PCI Security Standards Council Releases PCI DSS 2.0

After months of work, the PCI Security Standards Council has released the PCI DSS 2.0 standard, the `security rules’ under which all organisations processing credit card transactions – and this includes almost all businesses accepting debit, credit and charge cards – must achieve minimum standards of security and best practice.

The main virtue of PCI is the standard’s incredible opportunity to improve an enterprise’s overall security posture. Nobody is in business to be compliant. But my experience highlights a simple lesson: if you invest in controls to address PCI there is an incredible opportunity to improve overall security. Smart enterprises use PCI to increase budgets and put data security high on the executive priority list. Smart security teams use PCI as a springboard to transform how they protect consumer data—not just credit cards numbers.

The changes between PCI DSS 1.2 and v2.0 are relatively minor – which ascribes to the maturity of the standard – there are a number of key highlights:

  • Scoping PCI assessments
  • Adopting a risk-based approach to vulnerability mitigation
  • Including more detailed standards for secure coding practices for custom built applications.

Also noteworthy, is that PCI DSS has been placed on a new three-year release cycle, so the next version is expected towards the end of 2013. The new life cycle allocates 1-year for full deployment of the recent standard, 1-year of feedback submission and review and 1-year for formalisation of the new revision.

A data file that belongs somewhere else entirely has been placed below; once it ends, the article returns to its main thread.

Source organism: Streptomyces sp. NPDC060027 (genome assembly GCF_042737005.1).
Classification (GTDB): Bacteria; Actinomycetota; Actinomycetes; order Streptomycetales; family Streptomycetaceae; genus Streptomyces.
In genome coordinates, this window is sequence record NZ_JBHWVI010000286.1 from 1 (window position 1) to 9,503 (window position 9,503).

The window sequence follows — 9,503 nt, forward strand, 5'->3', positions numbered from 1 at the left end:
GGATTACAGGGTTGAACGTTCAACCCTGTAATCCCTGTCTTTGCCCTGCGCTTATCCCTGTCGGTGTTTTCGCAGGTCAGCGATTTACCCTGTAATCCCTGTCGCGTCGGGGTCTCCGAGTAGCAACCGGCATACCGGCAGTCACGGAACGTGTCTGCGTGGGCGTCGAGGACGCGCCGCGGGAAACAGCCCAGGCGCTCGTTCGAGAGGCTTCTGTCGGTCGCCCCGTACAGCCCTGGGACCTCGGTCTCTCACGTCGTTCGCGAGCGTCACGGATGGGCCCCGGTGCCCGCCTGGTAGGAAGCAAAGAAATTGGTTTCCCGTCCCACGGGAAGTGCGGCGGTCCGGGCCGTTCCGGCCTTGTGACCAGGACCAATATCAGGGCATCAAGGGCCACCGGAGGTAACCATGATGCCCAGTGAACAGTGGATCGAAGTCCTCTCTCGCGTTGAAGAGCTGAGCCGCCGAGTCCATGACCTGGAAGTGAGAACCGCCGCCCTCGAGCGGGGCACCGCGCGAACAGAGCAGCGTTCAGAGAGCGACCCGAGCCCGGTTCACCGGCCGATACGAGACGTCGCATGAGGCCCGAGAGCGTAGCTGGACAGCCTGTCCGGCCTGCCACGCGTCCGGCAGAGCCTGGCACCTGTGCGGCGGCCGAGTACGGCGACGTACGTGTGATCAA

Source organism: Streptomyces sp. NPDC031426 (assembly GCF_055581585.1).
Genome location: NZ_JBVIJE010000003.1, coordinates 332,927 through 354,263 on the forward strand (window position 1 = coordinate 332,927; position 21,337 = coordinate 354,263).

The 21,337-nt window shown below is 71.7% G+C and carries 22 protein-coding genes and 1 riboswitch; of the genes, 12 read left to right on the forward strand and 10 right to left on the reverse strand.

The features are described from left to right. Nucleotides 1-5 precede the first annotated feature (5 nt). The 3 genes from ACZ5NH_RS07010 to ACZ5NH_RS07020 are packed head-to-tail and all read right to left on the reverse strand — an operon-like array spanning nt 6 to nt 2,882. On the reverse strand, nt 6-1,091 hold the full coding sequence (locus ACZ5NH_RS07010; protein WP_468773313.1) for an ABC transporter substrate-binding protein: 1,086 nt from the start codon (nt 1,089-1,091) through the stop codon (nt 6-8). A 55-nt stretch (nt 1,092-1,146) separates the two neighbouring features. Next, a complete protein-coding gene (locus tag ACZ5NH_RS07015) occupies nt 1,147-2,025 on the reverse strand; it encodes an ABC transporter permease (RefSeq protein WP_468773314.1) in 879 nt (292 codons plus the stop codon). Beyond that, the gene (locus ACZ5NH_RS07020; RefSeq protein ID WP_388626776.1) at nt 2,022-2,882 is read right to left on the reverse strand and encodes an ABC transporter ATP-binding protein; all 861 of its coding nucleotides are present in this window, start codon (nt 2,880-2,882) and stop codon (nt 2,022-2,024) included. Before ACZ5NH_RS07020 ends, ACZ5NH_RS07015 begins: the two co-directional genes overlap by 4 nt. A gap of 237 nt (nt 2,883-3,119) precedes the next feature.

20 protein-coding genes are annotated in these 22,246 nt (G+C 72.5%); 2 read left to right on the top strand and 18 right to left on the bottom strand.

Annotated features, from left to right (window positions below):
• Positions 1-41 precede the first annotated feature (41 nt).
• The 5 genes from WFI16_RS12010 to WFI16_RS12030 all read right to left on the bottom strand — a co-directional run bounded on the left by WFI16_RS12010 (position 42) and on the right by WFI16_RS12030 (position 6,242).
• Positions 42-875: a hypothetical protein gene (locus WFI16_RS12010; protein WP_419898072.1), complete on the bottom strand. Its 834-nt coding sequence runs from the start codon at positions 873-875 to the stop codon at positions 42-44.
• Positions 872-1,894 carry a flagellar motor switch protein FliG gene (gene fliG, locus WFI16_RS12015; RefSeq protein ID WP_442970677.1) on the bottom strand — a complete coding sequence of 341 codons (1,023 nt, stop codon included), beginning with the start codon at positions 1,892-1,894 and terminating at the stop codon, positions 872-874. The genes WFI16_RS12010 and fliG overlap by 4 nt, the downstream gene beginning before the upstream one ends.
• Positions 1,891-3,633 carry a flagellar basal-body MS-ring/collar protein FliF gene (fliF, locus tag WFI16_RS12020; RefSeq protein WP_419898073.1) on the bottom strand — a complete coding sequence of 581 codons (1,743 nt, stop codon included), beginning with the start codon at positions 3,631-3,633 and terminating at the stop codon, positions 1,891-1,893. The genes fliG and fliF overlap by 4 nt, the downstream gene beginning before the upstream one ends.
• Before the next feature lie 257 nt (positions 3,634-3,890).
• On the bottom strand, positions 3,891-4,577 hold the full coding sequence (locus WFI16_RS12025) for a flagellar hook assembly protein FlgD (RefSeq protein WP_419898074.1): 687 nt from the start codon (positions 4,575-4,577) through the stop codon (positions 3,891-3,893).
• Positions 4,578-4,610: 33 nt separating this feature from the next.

Against this backdrop, PCI DSS 2.0 has evolved into a unique set of regulations in a number of ways. Firstly it is industry- and not government-driven; and secondly, it includes specific guidance on the steps required to secure sensitive data.

Since its inception, PCI has expanded awareness to data security risks and has driven major investments in data security technology and processes. The evolution of PCI DSS by the PCI Council is aimed as adapting the standard to the evolving threat and technology landscape, while reducing the cost of compliance. PCI DSS 2.0 is an important step in that direction.

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Amichai Shulman is Co-Founder and CTO of Imperva, where he heads Imperva's internationally recognised research organisation focused on security and compliance. Prior to Imperva, Amichai was founder and CTO of Edvice Security Services, a consulting group that provided application and database security services to major financial institutions, including Web and database penetration testing and security strategy, design and implementation. Amichai served in the Israel Defense Forces, where he led a team that identified new computer attack and defense techniques. He has B.Sc and Masters Degrees in Computer Science from the Technion, Israel Institute of Technology.